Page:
After last week’s hiatus, more snow on Tuesday and Thursday further delayed legislative activity in the halls of the North Carolina General Assembly. The House went home Tuesday morning concluding its business for the week. The Senate however continued to hold committee meetings and session on both Tuesday and Wednesday before shutting down Wednesday afternoon.
House takes a snow break – WRAL
The winter weather has also delayed the release of the Governor’s budget proposal, which in turn has delayed the budget process at the legislature. In alternating sessions, either the House or Senate is designated to initiate the budget. In the 2015-16 session, it is the task of the House. On Monday, Rep. Dollar (R-Wake), senior chairman of House Appropriations, filed House Bill 97 along with co-chairs Rep. Johnson (R-Cabarrus), McGrady (R-Henderson) and Lambeth (R-Forsyth). Rep. Dollar also filed House Bill 98 and Rep. McGrady filed House Bill 101 independently. Currently, none of the bills carry any real substance. Each contains some version of “Appropriations 2015” in the title and any could be the bill that will end up containing the budget. Appropriations committees are scheduled to resume meeting jointly for base budget updates on Tuesday.
The Senate used the week to pass Senate Bill 2, controversial legislation that would allow magistrates to recuse themselves from performing any marriages for a six month period based on religious beliefs. The bill now awaits action in the House. Senators also unanimously gave their initial approval Wednesday to Senate Bill 19 entitled Revenue Laws Technical Changes. While largely technical as the title suggests, the bill would also require utilities to pass the savings from corporate tax breaks on to their customers. It also clarifies that utilities are exempt from local license, franchise or privilege taxes. The bill will be sent to the House after its third reading in the Senate this coming Monday.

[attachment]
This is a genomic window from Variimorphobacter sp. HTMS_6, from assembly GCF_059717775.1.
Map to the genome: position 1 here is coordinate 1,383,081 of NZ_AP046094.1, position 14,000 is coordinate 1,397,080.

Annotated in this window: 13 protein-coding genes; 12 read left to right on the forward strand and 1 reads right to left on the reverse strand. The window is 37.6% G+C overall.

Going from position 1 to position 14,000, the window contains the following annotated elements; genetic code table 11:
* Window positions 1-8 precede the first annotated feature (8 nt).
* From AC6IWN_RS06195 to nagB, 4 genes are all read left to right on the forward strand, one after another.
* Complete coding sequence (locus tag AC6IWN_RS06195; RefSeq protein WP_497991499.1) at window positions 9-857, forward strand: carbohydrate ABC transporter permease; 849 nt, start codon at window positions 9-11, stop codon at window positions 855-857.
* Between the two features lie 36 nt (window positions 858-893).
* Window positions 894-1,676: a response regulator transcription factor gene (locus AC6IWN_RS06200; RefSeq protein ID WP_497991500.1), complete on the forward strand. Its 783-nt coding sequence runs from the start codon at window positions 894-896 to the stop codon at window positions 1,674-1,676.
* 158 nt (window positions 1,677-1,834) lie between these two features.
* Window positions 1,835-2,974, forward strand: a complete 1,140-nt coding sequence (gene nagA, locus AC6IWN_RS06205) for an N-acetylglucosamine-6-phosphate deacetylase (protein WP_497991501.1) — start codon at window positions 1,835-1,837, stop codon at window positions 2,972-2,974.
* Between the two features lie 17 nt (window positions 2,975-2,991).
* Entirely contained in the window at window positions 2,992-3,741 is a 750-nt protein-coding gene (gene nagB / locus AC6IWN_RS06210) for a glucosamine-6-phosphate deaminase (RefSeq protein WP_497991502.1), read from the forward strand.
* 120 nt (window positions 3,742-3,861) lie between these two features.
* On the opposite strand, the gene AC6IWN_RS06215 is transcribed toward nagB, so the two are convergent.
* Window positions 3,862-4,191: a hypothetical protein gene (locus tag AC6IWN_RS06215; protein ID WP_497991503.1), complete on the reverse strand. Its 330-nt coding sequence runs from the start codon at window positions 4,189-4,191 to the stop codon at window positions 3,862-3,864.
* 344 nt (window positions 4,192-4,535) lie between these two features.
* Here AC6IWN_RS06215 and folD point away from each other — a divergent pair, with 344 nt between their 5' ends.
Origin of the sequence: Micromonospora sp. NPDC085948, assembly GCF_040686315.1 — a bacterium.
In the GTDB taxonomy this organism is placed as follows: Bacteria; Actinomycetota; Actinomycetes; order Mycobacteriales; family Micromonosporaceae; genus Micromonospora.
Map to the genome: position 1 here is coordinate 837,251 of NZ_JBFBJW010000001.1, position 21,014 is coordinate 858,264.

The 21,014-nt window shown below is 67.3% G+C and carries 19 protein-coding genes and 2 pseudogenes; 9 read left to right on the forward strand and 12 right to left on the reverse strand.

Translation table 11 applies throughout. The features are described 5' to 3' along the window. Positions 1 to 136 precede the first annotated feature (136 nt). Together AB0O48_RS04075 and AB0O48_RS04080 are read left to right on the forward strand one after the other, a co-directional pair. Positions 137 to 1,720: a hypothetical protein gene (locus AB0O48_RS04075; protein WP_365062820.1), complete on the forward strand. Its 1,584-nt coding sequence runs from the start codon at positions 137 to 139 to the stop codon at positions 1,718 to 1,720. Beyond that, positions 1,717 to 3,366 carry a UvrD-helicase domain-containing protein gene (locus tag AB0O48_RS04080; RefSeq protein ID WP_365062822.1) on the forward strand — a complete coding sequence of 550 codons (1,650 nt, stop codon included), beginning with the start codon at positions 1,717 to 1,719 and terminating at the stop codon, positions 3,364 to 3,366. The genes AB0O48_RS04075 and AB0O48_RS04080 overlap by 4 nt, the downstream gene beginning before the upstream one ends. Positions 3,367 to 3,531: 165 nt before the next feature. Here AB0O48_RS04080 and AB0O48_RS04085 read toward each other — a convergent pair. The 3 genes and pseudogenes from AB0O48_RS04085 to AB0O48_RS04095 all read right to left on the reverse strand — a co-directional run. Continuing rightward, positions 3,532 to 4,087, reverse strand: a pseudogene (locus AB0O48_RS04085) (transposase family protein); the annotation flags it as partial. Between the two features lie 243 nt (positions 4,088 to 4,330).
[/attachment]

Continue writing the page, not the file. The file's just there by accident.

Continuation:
Senate Rules chairman, Sen. Apodaca (R-Henderson) has also filed a bill to move the crossover deadline in the Senate from May 7 to April 30th. This will reduce by one week the amount of time legislators have to get their bills through one chamber to remain eligible for the remainder of the 2015-16 session.
House Bill 117 , the NC Competes Act, was filed Tuesday by Representatives Martin (R-Wilson), Jeter (R-Mecklenburg), Collins (R-Nash) and Steinburg (R-Chowan). The bill addresses a number of economic development and incentive issues that have been raised over the last several weeks. Among the provisions in the bill is a proposal to double the amount of money in what is currently called the JDIG (Job Development Investment Grant) fund, the state’s most commonly used business recruitment tool. The same section of the bill renames JDIG to the “Job Growth Reimbursement Opportunities – People Program” in an attempt to clarify that the program is not an upfront handout.
More controversial parts of the proposal include a single sales factor modification, which is expected to shift tax burdens away from entities with a large in-state presence to those corporations that do not. The bill also extends to 2020, the tax refund on jet fuel for airline carriers which is set to expire January 1, 2016. This provision is being criticized because another bill expected to become law, would effectively raise the state’s gas tax on motorists. Two provisions that were sought by manythat were NOT included in the bill are tax credits for film and historic preservation.
Sec. Skvarla addressed the Senate Commerce committee on Tuesday and expressed concerns that a proposed crowdfunding provision was absent from the bill. His comments can be viewed here.
House Finance co-chair, Rep. Saine (R-Lincoln) also spoke briefly on the bill in an interview with the N&O which can be viewed here.
NC House jobs bill would double cap on incentive grants – Charlotte Observer
The U.S Supreme Court handed down a verdict against the NC Dental Board of Examiners on Wednesday, regarding the regulation of teeth whitening. It is expected that this will have serious implications for state boards that are made up of active market participants unless there is adequate supervision by the state. This verdict could initiate legislation to ensure that all state boards and agencies that are populated by active market participants, are sufficiently supervised or the makeup is altered.
Another federal ruling that could have legislative effects in NC is the FCC decision this week to overturn state laws that limit municipality-run internet from expanding. The city of Wilson, NC currently operates a city owned high-speed internet service called Greenlight. Four years ago, state legislation prevented them from expanding beyond the city limits. The decision in North Carolina, currently only affects Wilson but could set a precedent for other underserved municipalities to follow suit.